Output image file quality / JPEG artifacts

Standard Test Scene
The EOS 5D provides three output image size options (12.7 MP, 6.7 MP and 4.2 MP) in combination with either of two JPEG compression settings (Fine or Normal). Additionally of course the 5D provides a RAW capture mode, written to Canons second version RAW format (.CR2). You can combine the two in RAW+JPEG mode writing one JPEG (of any size/compression) and one RAW.

Below you will find 200% magnified crops of the same 240 x 100 portion of the center of a sequence of images taken at full size but different output settings. The RAW file was converted to a TIFF using Canon RAW Image Task 2.2 (via Zoombrowser EX).

4368 x 2912 RAW - 13,996 KB .CR2 (not for download) (VGA TIFF crop)
4368 x 2912 (L) JPEG Fine - 4,916 KB .JPG
4368 x 2912 (L) JPEG Normal - 2,450 KB .JPG
3168 x 2112 (M) JPEG Fine - 2,859 KB .JPG
2496 x 1664 (S) JPEG Fine - 2,008 KB .JPG

You would be very hard pressed to notice any difference between the RAW converted image and JPEG Large/Fine, a relatively low compression level combined with a quality JPEG encoder. Even at the Normal setting artifacts don't really jump out of the image, you can detect some around fine detail if you look closely but it's safe to say that if your CF card is near full switching to Normal will gain you twice as many more shots with little downside.

Color space

The EOS 5D provides the independent selection of output color space, you can select from sRGB or Adobe RGB directly from the record menu (just above the selection for Picture Style). Images taken in the Adobe RGB color space have their filename prefixed with an underscore (_) this complies with DCF 2.0 (Exif 2.21), which makes it difficult to keep images in order if you shoot a mix.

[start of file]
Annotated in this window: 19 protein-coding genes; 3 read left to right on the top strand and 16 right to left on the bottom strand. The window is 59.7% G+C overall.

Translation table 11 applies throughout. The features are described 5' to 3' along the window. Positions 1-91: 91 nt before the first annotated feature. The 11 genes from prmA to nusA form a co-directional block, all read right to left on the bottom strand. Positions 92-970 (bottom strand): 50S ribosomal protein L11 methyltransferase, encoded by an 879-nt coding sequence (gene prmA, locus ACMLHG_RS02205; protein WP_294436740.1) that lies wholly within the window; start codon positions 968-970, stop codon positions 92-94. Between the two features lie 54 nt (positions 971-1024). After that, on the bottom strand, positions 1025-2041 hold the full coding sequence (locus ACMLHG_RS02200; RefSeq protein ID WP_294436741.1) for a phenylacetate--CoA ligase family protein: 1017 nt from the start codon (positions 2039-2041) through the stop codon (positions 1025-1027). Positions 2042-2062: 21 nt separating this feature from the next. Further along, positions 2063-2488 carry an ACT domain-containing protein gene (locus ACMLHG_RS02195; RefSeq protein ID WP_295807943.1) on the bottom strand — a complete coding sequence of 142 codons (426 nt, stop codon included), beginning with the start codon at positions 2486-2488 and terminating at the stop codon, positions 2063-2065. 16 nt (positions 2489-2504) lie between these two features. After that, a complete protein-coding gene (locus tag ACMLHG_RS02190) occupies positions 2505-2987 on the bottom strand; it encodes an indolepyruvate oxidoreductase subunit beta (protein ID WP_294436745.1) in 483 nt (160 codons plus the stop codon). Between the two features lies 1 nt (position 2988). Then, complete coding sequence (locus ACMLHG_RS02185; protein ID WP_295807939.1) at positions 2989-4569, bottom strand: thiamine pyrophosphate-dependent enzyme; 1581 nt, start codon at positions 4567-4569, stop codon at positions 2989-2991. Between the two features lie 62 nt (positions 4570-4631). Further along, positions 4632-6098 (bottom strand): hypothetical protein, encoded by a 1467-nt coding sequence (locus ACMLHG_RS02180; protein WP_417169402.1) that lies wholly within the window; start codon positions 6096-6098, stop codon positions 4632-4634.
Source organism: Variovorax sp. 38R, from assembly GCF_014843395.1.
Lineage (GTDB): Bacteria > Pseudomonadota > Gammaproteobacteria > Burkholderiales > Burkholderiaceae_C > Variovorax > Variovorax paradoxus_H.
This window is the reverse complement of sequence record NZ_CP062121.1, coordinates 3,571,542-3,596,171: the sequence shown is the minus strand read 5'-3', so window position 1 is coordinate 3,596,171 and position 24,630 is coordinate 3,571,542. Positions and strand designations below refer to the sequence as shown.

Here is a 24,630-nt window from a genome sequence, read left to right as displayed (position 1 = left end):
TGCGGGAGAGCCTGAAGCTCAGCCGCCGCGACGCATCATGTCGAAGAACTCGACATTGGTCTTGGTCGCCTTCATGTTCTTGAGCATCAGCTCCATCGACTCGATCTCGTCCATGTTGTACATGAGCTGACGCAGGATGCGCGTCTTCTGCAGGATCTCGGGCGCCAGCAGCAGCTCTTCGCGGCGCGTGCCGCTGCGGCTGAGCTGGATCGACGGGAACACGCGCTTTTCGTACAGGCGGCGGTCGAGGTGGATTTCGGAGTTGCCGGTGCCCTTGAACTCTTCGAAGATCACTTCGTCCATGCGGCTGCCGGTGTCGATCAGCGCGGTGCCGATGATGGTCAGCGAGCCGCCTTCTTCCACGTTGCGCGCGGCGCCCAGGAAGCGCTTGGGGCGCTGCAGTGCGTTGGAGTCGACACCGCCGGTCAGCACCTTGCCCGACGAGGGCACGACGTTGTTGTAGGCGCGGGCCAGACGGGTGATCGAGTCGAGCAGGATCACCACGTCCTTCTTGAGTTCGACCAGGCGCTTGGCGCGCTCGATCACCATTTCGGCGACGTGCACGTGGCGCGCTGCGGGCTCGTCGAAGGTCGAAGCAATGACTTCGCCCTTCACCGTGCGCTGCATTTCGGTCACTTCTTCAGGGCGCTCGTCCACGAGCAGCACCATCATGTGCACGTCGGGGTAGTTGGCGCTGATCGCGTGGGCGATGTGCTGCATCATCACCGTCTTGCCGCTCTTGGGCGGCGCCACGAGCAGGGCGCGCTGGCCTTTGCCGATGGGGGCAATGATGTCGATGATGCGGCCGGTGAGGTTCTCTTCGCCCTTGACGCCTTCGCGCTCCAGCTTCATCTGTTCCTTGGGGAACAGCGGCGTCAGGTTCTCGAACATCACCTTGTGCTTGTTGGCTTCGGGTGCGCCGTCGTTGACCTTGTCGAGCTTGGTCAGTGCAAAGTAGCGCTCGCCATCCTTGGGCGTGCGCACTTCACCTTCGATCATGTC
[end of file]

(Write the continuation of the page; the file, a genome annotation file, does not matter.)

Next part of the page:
Place your mouse over the label to see a ColorChecker chart shot in the respective mode. As you can see in this comparison rather than producing an identical result using Adobe RGB mode will deliver noticeably more vivid (and likely more accurate thanks to its wider gamut) color than sRGB. This is a bigger swing of saturation than we have seen from previous Canon digital SLRs.

sRGB Adobe RGB (converted to sRGB)

Color space: CIE u'v' Color Distribution chart

Note that in these samples the Adobe RGB image has not been converted to sRGB and so to view it correctly you will have to load it into a color space aware photo application and assign the Adobe RGB color space. Below each sample is the CIE u'v' Color Distribution chart; larger gray triangle approximately represents the range of color which the human eye can resolve, the inner triangle the available gamut in each color space (sRGB or Adobe RGB).

sRGB Adobe RGB